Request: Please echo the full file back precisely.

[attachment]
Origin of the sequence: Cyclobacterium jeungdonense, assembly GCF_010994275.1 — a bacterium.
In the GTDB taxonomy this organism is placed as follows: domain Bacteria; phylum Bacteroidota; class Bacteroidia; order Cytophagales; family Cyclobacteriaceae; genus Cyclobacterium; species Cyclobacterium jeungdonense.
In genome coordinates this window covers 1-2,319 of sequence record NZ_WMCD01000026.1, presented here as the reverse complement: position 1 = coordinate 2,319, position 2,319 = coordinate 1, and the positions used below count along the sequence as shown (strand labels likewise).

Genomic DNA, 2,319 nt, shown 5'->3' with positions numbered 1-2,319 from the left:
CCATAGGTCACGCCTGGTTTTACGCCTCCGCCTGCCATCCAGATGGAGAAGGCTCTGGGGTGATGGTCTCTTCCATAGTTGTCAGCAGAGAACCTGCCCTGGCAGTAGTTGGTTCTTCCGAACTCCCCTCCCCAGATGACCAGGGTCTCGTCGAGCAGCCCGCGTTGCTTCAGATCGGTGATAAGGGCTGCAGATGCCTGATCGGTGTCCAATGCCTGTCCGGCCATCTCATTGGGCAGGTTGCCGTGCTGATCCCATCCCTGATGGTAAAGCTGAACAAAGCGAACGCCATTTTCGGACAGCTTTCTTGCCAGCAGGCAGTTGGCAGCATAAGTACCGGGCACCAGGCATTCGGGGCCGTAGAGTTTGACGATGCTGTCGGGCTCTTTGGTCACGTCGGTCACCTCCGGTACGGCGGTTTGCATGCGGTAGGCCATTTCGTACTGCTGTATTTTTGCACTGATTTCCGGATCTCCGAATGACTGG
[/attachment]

Origin of the sequence: Cyclobacterium jeungdonense, assembly GCF_010994275.1 — a bacterium.
In the GTDB taxonomy this organism is placed as follows: domain Bacteria; phylum Bacteroidota; class Bacteroidia; order Cytophagales; family Cyclobacteriaceae; genus Cyclobacterium; species Cyclobacterium jeungdonense.
In genome coordinates this window covers 1-2,319 of sequence record NZ_WMCD01000026.1, presented here as the reverse complement: position 1 = coordinate 2,319, position 2,319 = coordinate 1, and the positions used below count along the sequence as shown (strand labels likewise).

Genomic DNA, 2,319 nt, shown 5'->3' with positions numbered 1-2,319 from the left:
CCATAGGTCACGCCTGGTTTTACGCCTCCGCCTGCCATCCAGATGGAGAAGGCTCTGGGGTGATGGTCTCTTCCATAGTTGTCAGCAGAGAACCTGCCCTGGCAGTAGTTGGTTCTTCCGAACTCCCCTCCCCAGATGACCAGGGTCTCGTCGAGCAGCCCGCGTTGCTTCAGATCGGTGATAAGGGCTGCAGATGCCTGATCGGTGTCCAATGCCTGTCCGGCCATCTCATTGGGCAGGTTGCCGTGCTGATCCCATCCCTGATGGTAAAGCTGAACAAAGCGAACGCCATTTTCGGACAGCTTTCTTGCCAGCAGGCAGTTGGCAGCATAAGTACCGGGCACCAGGCATTCGGGGCCGTAGAGTTTGACGATGCTGTCGGGCTCTTTGGTCACGTCGGTCACCTCCGGTACGGCGGTTTGCATGCGGTAGGCCATTTCGTACTGCTGTATTTTTGCACTGATTTCCGGATCTCCGAATGACTGG